Spanish – Science goes one way, and Bolivia goes another. This is the only way to explain why the socialist government of Luis Arce has chosen to find in the herbs of mother earth the antibodies to fight the coronavirus as of December 1.
Eucalyptus, camomile, and matico are the “medicines” recommended by the Bolivian government to fight the disease that already totals 145,000 infected and 9,000 dead in the country since the beginning of the pandemic, the Ministry of Health stated on Twitter.
El Ministro #EdgarPozo explicó que se debe practicar responsablemente con las medidas de bioseguridad para evitar el contagio de #COVID19: uso del barbijo, lavado de manos permanente y distanciamiento físico. pic.twitter.com/0lGuBU0GUz
— Salud Bolivia (@MinSaludBolivia) November 29, 2020
For the spokesman of Arce, traditional medicine has a “very important action effect in the issue of the confrontation against COVID-19 in the country.” Therefore, he will promote its practice through a supreme decree that contains new preventive measures to avoid the increase of cases, reports the German news network Deutsche Welle (DW).
In a press conference in La Paz, the Bolivian Health Minister, Edgar Pozo, stated that the decree would impose the new biosecurity provisions where “the practice of traditional medicine and alternative medicine will be promoted and encouraged for the prevention, containment, treatment, and rehabilitation of COVID-19.”
Now the focus will be on “promoting the production and commercialization of natural products on the streets of the country based on medicinal plants used by ancestral doctors to make infusions or disinfectant sprays.”
This is how they propose to cope with the disease during Christmas since the initiative will be in effect from December 1 to January 15, 2021. The only announced protocol is the coordination with local authorities to control the quality and cost in the sale of medicines in pharmacies.
The use of herbs provides relief to Arce’s government. So far, the cabinet has not reported its preference for some of the vaccines projected on the market to immunize the population.
With the excuse that they avoid “making any definitive approach or signing contracts because the evaluations and tests are being completed,” Minister Pozo pointed this out on his web channel, denying that they are lagging in the process of acquiring doses.
Although he underlines that they are not “out of time” to negotiate the three million vaccines they require, La Discusión assures that Bolivia will postpone for the first quarter of 2021 the immunization of the population after calculating a second wave between March and April.
According to La Discusión, the Minister of Health said, “efforts are being made with the international community to acquire effective and safe vaccines for the Bolivian population.”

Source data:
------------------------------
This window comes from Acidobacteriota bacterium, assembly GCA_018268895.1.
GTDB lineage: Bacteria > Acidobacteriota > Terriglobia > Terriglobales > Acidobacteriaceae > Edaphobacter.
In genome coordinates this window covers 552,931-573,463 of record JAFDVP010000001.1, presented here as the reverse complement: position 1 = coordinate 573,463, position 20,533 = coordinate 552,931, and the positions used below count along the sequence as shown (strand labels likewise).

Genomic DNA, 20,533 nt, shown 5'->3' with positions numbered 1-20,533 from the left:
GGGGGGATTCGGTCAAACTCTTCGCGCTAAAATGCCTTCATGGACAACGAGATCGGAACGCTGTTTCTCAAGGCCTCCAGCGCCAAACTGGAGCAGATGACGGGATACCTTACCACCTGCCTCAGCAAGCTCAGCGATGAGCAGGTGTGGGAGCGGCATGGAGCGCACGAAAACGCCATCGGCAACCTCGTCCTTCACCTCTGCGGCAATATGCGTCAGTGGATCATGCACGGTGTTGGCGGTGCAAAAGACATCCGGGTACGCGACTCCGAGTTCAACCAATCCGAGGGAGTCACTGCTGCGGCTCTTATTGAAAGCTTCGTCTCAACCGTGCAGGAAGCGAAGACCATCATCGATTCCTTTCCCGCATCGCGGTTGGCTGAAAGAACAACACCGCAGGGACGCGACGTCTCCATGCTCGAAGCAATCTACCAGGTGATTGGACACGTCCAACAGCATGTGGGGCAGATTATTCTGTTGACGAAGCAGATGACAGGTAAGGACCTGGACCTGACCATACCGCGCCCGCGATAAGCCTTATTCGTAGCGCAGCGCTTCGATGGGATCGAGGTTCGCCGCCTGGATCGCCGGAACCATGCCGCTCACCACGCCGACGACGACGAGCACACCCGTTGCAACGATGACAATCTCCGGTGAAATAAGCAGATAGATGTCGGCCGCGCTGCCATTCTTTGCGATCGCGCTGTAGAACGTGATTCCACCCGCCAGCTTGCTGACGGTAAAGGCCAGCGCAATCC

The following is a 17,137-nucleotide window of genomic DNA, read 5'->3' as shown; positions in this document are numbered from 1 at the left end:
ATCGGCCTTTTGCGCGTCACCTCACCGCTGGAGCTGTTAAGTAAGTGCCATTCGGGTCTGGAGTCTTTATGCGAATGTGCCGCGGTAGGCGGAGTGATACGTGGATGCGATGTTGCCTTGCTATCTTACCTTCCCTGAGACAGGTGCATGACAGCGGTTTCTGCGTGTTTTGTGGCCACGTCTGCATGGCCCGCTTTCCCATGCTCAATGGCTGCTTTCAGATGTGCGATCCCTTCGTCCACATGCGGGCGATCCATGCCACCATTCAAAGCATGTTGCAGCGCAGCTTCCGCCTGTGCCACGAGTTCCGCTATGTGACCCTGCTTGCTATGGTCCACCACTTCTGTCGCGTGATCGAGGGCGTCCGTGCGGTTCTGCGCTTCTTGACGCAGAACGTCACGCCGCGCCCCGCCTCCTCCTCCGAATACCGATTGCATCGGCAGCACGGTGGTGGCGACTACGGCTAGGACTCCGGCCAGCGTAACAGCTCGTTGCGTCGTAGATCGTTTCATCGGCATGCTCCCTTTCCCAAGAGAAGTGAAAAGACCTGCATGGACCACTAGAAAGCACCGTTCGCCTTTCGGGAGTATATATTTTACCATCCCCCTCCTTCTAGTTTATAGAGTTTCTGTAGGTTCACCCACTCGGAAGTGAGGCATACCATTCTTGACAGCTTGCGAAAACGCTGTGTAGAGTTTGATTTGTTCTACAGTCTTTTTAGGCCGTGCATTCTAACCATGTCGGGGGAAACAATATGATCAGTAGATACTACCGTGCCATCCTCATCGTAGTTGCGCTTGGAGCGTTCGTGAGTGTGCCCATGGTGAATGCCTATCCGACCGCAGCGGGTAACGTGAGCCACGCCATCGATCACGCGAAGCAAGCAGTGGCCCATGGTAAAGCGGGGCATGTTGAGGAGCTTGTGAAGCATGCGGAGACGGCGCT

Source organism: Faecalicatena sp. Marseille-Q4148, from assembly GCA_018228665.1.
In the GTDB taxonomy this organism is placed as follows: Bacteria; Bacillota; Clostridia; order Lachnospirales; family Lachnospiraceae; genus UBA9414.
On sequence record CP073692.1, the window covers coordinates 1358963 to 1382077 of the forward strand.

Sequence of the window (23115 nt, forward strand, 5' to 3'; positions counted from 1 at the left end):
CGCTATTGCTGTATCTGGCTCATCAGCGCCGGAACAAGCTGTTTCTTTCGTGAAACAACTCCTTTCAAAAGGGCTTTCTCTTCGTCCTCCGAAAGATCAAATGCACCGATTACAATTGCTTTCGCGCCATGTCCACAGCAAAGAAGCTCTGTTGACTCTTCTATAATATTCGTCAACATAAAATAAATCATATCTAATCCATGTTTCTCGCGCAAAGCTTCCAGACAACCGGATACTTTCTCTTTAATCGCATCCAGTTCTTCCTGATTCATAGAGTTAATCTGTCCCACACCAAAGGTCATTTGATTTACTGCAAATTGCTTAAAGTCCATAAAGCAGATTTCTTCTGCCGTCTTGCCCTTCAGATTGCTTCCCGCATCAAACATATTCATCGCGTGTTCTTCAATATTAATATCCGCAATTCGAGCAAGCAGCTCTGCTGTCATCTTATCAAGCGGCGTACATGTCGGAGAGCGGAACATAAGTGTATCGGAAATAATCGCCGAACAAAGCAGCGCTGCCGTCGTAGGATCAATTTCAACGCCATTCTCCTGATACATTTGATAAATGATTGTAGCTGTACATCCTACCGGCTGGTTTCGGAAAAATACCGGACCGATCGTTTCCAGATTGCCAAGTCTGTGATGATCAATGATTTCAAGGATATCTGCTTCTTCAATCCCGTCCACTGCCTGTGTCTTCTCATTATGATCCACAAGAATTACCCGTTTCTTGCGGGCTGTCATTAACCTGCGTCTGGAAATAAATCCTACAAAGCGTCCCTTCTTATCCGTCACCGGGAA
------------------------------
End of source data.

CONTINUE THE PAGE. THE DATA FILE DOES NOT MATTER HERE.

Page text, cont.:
Although “there are fears that a second wave will arrive in the country after a serious peak between July and August that saturated the health and funeral systems,” the current leftist president Luis Arce has declared that “the risk of COVID-19 contagion is still latent,” the publication says.
France 24 data confirm that “in Latin America, Bolivia has the second-highest number of deaths per capita. The country reports 70 deaths per 100,000 inhabitants.”
The situation is attributed to the influx of air flights, mobility by public transport, and the activity of private banking, food businesses, and commerce.
More numbers reveal that the scenario looks with a reserved prognosis. Macro data estimates that Bolivia, with a population of 11 million people, registers 1,270.8 infected people for every 100,000 inhabitants. This makes Bolivia a country with a “high rate of confirmed coronavirus cases.”
The legacy of Evo Morales
Luis Arce is the political successor of Evo Morales. Besides their activism in the Movement Towards Socialism (MAS), both now share the defense of traditional medicine.
Two years ago, it was Morales who shouted that “it has been demonstrated that the coca leaf is food, it is medicine.” The controversy over his statements escalated when he maintained that “the coca leaf for the ‘gringos’ was poison, although in some times they also used the coca leaf for plundering natural resources,” highlights Cooperativa.
Twice a day, the former president confessed that he consumed three spoonfuls of coca leaf flour mixed with honey to “be healthy.” This practice is allowed by the constitution in force in the country since 2009, but “a part of the crops is diverted to drug trafficking for manufacturing cocaine,” the publication highlights.
In 2013, Bolivia re-acceded to the 1961 UN Single Convention on Narcotic Drugs, without renouncing the chewing and traditional use of coca leaves in its territory.
But the anti-drug convention establishes that “coca is a narcotic with alkaloids that can be transformed into cocaine and that’s why it maintains a ban on its export” and, although it accepted that the tradition of chewing the plant in Bolivia be respected, the United Nations Office on Drugs and Crime presented a report in which it accuses it of increasing cultivation from 12,000 to 23,000 hectares, a Cooperative review.